Biggest and Weirdest Winter Olympic Scandals

Doping, damaging, and just plain dopes make the list when Winter Olympics go bad.

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VANCOUVER, BC - FEBRUARY 18: Scott Lago of United States celebrates his bronze medal during the medal ceremony for the Men�s Halfpipe on day 7 of the Vancouver 2010 Winter Olympics at BC Place on February 18, 2010 in Vancouver, Canada. (Photo by Kevork Djansezian/Getty Images) *** Local Caption *** Scott Lago
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Snowboarder Scotty Lago won a bronze medal in Vancouver and then promptly went home early after risque images of him and his medal appeared on the internet. Don't worry, Scott, these types of PR nightmares are as old as the Winter Games themselves.
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The most enthusiastic Americans have ever been about hockey may have been in 1948. Two U.S. teams showed up in St. Moritz claiming to be the legitimate team. One was allowed to march in the ceremonies while the other played, neither was allowed to medal, and the controversy almost canceled the Games.
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Johann Muehlegg is a one-man scandal band. The German claimed he survived being poisoned by his own ski federation by drinking holy water, was ostracized from the team after Nagano, and defected to Spain in 1999 -- a country he embarrassed by being stripped of all his medals in Utah for doping.
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The Fräulein of fraud: Ortrun Enderlein and two of her East German teammates were stripped of their luge placements in 1968 when it was found they had heated the runners on their sleds. Enderlein lost her gold and the silver was given to a West German. BURN!
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Alain Baxter dyed the flag of Scotland into his hair in Turin and angered British officials -- until he won Great Britain's first alpine medal. Then he tested positive for methamphetamine after using a Vick's nasal inhaler and lost his medal despite protests from the International Ski Federation, landing him right back in the doghouse.
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Baxter should have known better after Soviet skier Galina Kulakova was stripped of a cross-country bronze in Innsbruck in 1976 after her nasal spray was found to contain ephedrine. She was allowed to compete in other races, however, and went on to win two other medals.
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The scandal that ate Salt Lake City: After 38 years of Russian domination, Canadians David Pelletier and Jamie Sale were headed for gold when a French figure skating judge was bribed into rigging the scoring for Anton Sikharulidze and Elena Berezhnaya of Russia. All four were given golds.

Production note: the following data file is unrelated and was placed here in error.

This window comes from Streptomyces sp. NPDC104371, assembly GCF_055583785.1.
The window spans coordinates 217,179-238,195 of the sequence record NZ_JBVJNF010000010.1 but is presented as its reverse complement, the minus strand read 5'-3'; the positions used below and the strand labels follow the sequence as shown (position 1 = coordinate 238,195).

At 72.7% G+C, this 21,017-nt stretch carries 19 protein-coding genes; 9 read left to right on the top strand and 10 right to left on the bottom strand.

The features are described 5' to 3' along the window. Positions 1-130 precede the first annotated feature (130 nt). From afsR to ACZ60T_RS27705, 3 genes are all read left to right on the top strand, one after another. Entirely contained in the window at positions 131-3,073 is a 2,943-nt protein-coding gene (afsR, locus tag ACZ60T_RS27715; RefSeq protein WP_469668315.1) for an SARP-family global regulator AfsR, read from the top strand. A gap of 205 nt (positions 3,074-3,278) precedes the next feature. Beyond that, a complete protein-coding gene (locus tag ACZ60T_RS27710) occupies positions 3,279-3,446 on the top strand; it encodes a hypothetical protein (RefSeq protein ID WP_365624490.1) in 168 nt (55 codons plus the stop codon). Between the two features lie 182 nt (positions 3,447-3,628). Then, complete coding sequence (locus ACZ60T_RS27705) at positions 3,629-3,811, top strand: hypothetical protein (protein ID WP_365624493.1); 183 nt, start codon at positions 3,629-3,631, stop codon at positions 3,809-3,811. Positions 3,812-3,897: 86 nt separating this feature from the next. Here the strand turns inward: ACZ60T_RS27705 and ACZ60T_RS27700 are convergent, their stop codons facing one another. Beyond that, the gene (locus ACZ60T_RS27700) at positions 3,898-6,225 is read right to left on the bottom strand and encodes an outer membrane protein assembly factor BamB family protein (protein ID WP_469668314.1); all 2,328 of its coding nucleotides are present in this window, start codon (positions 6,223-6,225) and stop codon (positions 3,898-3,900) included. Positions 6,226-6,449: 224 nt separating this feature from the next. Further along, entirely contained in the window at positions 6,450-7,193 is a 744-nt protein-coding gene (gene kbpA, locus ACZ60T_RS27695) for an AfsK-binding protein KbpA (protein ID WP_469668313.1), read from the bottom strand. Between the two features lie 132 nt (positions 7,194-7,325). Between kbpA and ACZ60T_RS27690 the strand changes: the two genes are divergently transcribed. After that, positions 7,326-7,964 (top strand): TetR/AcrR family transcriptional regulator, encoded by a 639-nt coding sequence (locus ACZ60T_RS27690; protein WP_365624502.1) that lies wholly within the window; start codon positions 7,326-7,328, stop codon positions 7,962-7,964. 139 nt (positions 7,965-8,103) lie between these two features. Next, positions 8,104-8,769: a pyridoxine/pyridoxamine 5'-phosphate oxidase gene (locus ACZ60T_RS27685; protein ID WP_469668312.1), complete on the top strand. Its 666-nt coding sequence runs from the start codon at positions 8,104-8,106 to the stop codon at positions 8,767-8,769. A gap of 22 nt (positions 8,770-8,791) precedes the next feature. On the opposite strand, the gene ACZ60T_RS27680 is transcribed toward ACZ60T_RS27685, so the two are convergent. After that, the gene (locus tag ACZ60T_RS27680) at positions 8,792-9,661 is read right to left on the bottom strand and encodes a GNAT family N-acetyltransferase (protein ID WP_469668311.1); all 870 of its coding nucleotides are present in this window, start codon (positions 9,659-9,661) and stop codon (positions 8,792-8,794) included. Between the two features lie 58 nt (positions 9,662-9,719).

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At right: French pairs judge Marie-Reine Le Gougne, the face of figure skating evil. Le Gougne's boost to Russia was given in exchange for similar high marks for a French ice dancing pair, which is funny, because it's ice dancing. The scandal forced a revamp of figure skating's subjective scoring system.
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Bode Miller, the most decorated American alpine skier in history, memorably flamed out in Turin after telling Barbara Walters he skied drunk and making a hard-partying spectacle of himself out and about at the Olympic Village. He didn't earn a single medal... that year.
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"I say, Roger! This nut seems loose...perhaps it is some devilry!" In 1948 in St. Moritz, unknown vandals tampered with the steering mechanisms of the American's bobsleds. The sabotage was discovered just in time, but no one was caught -- which leaves us to lay idle blame.
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How little did the world want to travel to Utah in 2002? So little that the Salt Lake City Organizing Committee allegedly had to bribe International Olympic Committee members. After accusations flew, it was still Games on -- but heads rolled on both committees and the selection process got new rules.
Ah, the scandal to end all scandals. When Tonya Harding's ex-husband clubbed her rival Nancy Kerrigan before Lillehammer in 1994, their showdown captivated the world. Harding fell, Oksana Baiul won gold, and Kerrigan was never more famous.
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A Canadian snowboarder and pot? No way! Ross Rebagliati was stripped of his gold in 1998 after marijuana was discovered in his system. Then it was discovered that marijuana wasn't on the list of banned substances, and given back. Perhaps the people in charge should have been tested.
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Jeret "Speedy" Peterson headed to Turin as an aerials favorite. But after his second jump, Speedy slid from second place to seventh and dealt with the disappointment by getting in a drunken brawl later that night. USA! USA!
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Italian police raided Austria's dorms in 2006 and found a stash of blood-doping equipment. Coach Walter Mayer -- who'd already been banned for doping athletes in Salt Lake City -- fled, drove his car into a barricade, and ended up in a psych ward. Six Austrians were banned for life.
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